Presentation on theme: "Metabolic Pathways Several steps Oxidations paired with reductions Specific enzymes for each step Multiple ways to “enter” or “exit” pathway Allows links."— Presentation transcript:
Metabolic Pathways Several steps Oxidations paired with reductions Specific enzymes for each step Multiple ways to “enter” or “exit” pathway Allows links to other pathways
Thermodynamics First law? –All about energy TRANFER, need to be able to trace where all the energy ends up –Usually a partial transfer –Combustion on a SLOW scale Energy coupling
Figure 6.9 Energy coupling by phosphate transfer
Basic Energy molecules ATP/GTP Electron Carriers – NADH, FADH 2, NADPH –Ways of moving energy around;
Oxidative phosphorylation Involves the oxidation of electron carriers, chemiosmosis and oxygen. We’ll elaborate more on this later.
Figure 9.2 A review of how ATP drives cellular work
Oxidation and Reduction Always Paired together What happens in a reduction reaction? What happens in an oxidation? What happens to the free energy of a molecule when it is reduced? VERY IMPORTANT!!!!
Figure 9.3 Methane combustion as an energy-yielding redox reaction
We can summarize the two energy-coupling coenzymes as follows:coenzymes 1. ADP traps chemical energy to make ATP.energy 2. NAD + traps the energy released in redox reactions to make NADHenergyredox reactions Catabolism vs. Anabolism - What’s going on with the energy? - Which would be paired with ATP ADP - Which might be paired with NAD+ NADH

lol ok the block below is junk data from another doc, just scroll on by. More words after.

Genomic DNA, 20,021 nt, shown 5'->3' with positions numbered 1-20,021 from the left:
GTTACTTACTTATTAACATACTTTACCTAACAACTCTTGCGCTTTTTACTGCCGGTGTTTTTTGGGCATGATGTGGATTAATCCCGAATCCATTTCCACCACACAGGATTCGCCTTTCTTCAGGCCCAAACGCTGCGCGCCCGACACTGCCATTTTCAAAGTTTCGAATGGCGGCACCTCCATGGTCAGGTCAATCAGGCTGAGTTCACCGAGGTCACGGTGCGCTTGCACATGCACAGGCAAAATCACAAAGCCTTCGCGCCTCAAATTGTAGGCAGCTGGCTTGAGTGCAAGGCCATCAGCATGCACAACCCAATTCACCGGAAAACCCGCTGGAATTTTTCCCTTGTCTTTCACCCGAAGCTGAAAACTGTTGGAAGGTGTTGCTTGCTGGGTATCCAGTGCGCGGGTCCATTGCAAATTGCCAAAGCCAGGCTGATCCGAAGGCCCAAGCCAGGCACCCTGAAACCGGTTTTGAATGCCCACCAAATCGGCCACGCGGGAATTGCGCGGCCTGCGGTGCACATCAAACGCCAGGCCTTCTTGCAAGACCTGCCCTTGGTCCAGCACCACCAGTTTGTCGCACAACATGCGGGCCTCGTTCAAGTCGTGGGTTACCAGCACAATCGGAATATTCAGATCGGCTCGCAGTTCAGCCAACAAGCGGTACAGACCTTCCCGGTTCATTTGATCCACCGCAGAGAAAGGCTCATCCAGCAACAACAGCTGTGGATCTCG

BUT energy in NADH can not be used directly Oxidative Phosphorylation couples the oxidation of NADH (energy out) with the Phosphorylation of ADP (energy in) Requires Chemiosmosis – using potential energy in H+ gradient to drive ADP ATP This process is essential to both photosynthesis AND aerobic cell respiration
Figure 9.1 Energy flow and chemical recycling in ecosystems
Aerobic Cell Respiration Complete oxidation of glucose –Glucose CO2 endo or exo? –What are the reactions that break glucose down likely to be paired with? Reduction or oxidation of electron carriers? Phosphorylation or hydrolysis of ATP?
Figure 9.6 An overview of cellular respiration (Layer 3)
Krebs Cycle (a.k.a. citric acid cycle) - complete oxidation of Acetyl CoA’s carbons into CO2
Figure 9.12 So after Krebs what are we left with? Where is the energy? Can we use it all?
Electron carriers need to be oxidized NADH + H + + ½ O 2 NAD + + H 2 O Requires Electron Transport Chain (respiratory chain) –Electrons are passed from membrane bound protein to membrane bound protein in a series of oxidations –EXERGONIC! Energy released actively transports H + across membrane establishing a gradient